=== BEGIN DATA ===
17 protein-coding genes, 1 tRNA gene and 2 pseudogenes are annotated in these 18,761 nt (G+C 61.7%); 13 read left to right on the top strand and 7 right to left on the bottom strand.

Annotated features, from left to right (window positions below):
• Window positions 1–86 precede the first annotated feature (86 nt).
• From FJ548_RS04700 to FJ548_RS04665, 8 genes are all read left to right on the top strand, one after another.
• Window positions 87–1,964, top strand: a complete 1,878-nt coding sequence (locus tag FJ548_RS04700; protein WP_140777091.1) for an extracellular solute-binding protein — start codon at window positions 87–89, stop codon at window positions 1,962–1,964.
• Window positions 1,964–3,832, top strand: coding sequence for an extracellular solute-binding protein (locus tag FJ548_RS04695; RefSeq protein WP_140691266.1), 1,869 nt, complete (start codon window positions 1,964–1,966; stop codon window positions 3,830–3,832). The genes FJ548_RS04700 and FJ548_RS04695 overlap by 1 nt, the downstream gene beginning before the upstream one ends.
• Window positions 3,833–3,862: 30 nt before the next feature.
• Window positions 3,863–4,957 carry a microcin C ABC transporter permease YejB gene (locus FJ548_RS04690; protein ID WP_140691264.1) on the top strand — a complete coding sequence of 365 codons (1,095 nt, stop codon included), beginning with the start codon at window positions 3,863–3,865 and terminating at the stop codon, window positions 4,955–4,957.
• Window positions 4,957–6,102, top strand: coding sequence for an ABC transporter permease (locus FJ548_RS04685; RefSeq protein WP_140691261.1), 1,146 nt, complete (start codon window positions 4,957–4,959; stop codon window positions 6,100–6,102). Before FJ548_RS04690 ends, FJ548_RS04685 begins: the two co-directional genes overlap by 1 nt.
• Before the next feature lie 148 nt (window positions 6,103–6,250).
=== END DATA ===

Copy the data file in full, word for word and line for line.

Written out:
17 protein-coding genes, 1 tRNA gene and 2 pseudogenes are annotated in these 18,761 nt (G+C 61.7%); 13 read left to right on the top strand and 7 right to left on the bottom strand.

Annotated features, from left to right (window positions below):
• Window positions 1–86 precede the first annotated feature (86 nt).
• From FJ548_RS04700 to FJ548_RS04665, 8 genes are all read left to right on the top strand, one after another.
• Window positions 87–1,964, top strand: a complete 1,878-nt coding sequence (locus tag FJ548_RS04700; protein WP_140777091.1) for an extracellular solute-binding protein — start codon at window positions 87–89, stop codon at window positions 1,962–1,964.
• Window positions 1,964–3,832, top strand: coding sequence for an extracellular solute-binding protein (locus tag FJ548_RS04695; RefSeq protein WP_140691266.1), 1,869 nt, complete (start codon window positions 1,964–1,966; stop codon window positions 3,830–3,832). The genes FJ548_RS04700 and FJ548_RS04695 overlap by 1 nt, the downstream gene beginning before the upstream one ends.
• Window positions 3,833–3,862: 30 nt before the next feature.
• Window positions 3,863–4,957 carry a microcin C ABC transporter permease YejB gene (locus FJ548_RS04690; protein ID WP_140691264.1) on the top strand — a complete coding sequence of 365 codons (1,095 nt, stop codon included), beginning with the start codon at window positions 3,863–3,865 and terminating at the stop codon, window positions 4,955–4,957.
• Window positions 4,957–6,102, top strand: coding sequence for an ABC transporter permease (locus FJ548_RS04685; RefSeq protein WP_140691261.1), 1,146 nt, complete (start codon window positions 4,957–4,959; stop codon window positions 6,100–6,102). Before FJ548_RS04690 ends, FJ548_RS04685 begins: the two co-directional genes overlap by 1 nt.
• Before the next feature lie 148 nt (window positions 6,103–6,250).